Approximately 300,000 domestic workers live in Hong Kong, according to the Mission for Migrant Workers, an organization that works on behalf of domestic workers in Hong Kong. A 2012 survey conducted by the organization found that the majority of these women were abused in some way: 58 percent of workers reported being verbally abused, while 18 percent said they had suffered physical trauma. Six percent said they had been sexually assaulted.
But sexual abuse of domestic helpers, as these women are called in Hong Kong, is more common than statistics suggest, according to Doris Lee.
Lee, a former employer of domestic workers, is also the co-founder of Open Door, an agency that advocates for better conditions for domestic workers in Hong Kong. Groups like Lee’s target laws that exploit vulnerable populations. One such policy in Hong Kong is the live-in rule, which forces workers to live with their employers, thus confining them to environments that are often abusive. Another is the two-week rule, which allows workers only 14 days to find new employment before being deported.
But while legislation on paper can be rewritten, Lee says there is also a more subtle dynamic at play between a young domestic worker and her mistress, one that’s rarely discussed openly and is therefore more difficult to address.
“The more common thing is a sort of irritation with girls who, for example, wear nail polish, have low-cut T-shirts,” Lee told me. “I had a friend who was irritated because [the worker] wore tight shirts where sometimes her belly would show.”
According to Lee, some agencies that train young maids address this by attempting to de-sexualize a worker’s appearance: “When they first arrive in Hong Kong, they have short hair, they’re wearing baggy pants, baggy men’s shirts, and they're supposed to maintain that code of dressing when they work for their employer—to totally avoid any conflict with the female employer,” Lee said.
Even before setting foot in their country of employ, female workers are already blamed for any unwanted sexual attention they might receive on the job. Myths that portray helpers as lazy, deceitful, or sexually irresponsible compound the problem, causing employers to be suspicious of even hiring immigrant workers. Some of these prejudices were openly discussed at a panel hearing on domestic workers in March: during a panel discussion, Harris Yeung, a Liberal Party youth committee member, said that helpers could fall pregnant if they were allowed to live away from their employers.
But Lee and her colleagues at Open Door hope to battle the power of these stereotypes by educating employers. Lee said that women who are suspicious of or threatened by young girls in their homes may sometimes turn a blind eye to abuses that occur under their own roof. This leaves helpers at the mercy of agencies that are often indifferent.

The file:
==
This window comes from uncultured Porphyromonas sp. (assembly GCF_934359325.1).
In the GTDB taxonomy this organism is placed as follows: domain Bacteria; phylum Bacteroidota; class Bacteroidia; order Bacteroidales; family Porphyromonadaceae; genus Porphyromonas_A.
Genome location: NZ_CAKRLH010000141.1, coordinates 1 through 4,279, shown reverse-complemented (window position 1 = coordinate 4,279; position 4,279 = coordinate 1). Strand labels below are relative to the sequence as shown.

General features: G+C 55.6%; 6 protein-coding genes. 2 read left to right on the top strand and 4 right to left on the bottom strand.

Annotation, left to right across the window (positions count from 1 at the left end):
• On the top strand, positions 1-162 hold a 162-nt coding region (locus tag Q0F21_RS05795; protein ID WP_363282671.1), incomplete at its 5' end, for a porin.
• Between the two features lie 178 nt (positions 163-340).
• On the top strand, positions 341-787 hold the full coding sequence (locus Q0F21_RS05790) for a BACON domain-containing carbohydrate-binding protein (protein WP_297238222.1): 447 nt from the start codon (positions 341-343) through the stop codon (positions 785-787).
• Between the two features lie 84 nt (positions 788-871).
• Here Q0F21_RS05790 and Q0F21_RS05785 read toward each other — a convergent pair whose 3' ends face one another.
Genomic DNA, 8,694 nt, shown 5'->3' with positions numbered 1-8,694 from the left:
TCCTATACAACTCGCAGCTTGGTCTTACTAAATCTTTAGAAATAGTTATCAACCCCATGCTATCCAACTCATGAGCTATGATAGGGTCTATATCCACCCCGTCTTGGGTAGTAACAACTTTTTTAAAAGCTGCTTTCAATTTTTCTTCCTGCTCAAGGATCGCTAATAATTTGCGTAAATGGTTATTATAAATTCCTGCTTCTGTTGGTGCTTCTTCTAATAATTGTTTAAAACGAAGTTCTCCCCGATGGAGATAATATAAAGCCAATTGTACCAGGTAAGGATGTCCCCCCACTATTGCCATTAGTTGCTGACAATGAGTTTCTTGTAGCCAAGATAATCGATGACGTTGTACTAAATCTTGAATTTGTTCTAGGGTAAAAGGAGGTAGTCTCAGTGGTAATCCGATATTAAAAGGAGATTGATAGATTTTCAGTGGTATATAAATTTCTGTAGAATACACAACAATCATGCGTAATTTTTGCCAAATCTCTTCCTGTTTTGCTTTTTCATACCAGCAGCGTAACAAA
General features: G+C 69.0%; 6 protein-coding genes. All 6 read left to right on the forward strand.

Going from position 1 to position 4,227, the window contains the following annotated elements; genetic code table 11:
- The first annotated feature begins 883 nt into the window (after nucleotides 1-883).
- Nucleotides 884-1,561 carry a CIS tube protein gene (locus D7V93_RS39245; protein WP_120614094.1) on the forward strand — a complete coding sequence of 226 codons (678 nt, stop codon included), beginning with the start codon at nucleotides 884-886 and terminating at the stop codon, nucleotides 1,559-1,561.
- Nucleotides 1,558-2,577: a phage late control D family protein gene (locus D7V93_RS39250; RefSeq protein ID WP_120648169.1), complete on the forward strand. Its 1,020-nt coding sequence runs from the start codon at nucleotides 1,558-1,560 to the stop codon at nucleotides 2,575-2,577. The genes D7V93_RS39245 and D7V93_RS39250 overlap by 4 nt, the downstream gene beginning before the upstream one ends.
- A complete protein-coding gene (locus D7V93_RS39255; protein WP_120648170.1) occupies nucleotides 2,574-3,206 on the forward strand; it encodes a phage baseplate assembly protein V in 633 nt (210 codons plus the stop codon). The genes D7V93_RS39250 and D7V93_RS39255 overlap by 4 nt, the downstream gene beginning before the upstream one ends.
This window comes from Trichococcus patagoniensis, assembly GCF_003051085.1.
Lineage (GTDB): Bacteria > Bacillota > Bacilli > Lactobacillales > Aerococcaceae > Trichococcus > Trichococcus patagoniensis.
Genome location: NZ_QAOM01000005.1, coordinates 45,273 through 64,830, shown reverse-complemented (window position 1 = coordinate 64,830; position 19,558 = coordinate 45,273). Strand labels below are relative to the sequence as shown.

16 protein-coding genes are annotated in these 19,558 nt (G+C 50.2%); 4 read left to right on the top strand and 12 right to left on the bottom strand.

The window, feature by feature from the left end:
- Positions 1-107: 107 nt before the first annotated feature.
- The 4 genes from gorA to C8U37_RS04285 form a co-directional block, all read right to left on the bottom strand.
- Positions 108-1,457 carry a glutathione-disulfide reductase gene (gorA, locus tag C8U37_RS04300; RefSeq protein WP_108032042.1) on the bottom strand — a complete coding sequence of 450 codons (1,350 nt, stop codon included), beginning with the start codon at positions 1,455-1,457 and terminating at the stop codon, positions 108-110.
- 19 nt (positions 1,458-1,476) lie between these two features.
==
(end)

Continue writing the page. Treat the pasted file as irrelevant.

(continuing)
Lee shared one particularly disturbing account of a worker who was raped two or three times by male relatives of her employer. The worker said that when she reported it to her agency she was told to wait until it happened again and collect the semen as evidence. When the young woman was raped again, she simply ran away. Her fate was unknown, Lee said.
Lee offered another horrific anecdote:
I’ve heard of one case where a woman fell out the window. The story that I heard later was that that helper had been harassed by the husband, but then there was confrontation between the helper and the wife. She tried to tell the wife, and the wife got angry and … wouldn't believe her and then blamed her, and then the helper got upset and then she jumped, or fell, or something.
Still, the outcry over recent events in Hong Kong has given activists the ammunition they need. Months before Sulistyaningsih’s story unleashed protests worldwide, Hong Kong activist Tom Grundy and other rights groups were preparing to launch The Helpers Campaign, an initiative aimed at consolidating and amplifying the voices of domestic workers and their supporters. The campaign, which has used the backlash from Law Wan-tung’s arrest to put pressure on Hong Kong lawmakers, is calling for the two-week rule be scrapped and for helpers to be given a fair wage and be allowed to live independently. So far, the Hong Kong government has been unresponsive to calls for reform.
During a Skype interview, Grundy voiced his indignation. “We believe [domestic helpers] are the backbone of the middle class and the backbone of the economy,” he said. “If you think about feminism in Hong Kong, it all boils down and relates to domestic helpers—and this is the thanks they get.”
But until laws and public perceptions change, Hong Kong’s helpers—and domestic workers everywhere—will continue to be caught in a friendless system, where they often find themselves at odds with the very women who might otherwise be their allies.
More articles by Category: International, Violence against women
More articles by Tag: Sexual harassment, Sexualized violence, Domestic violence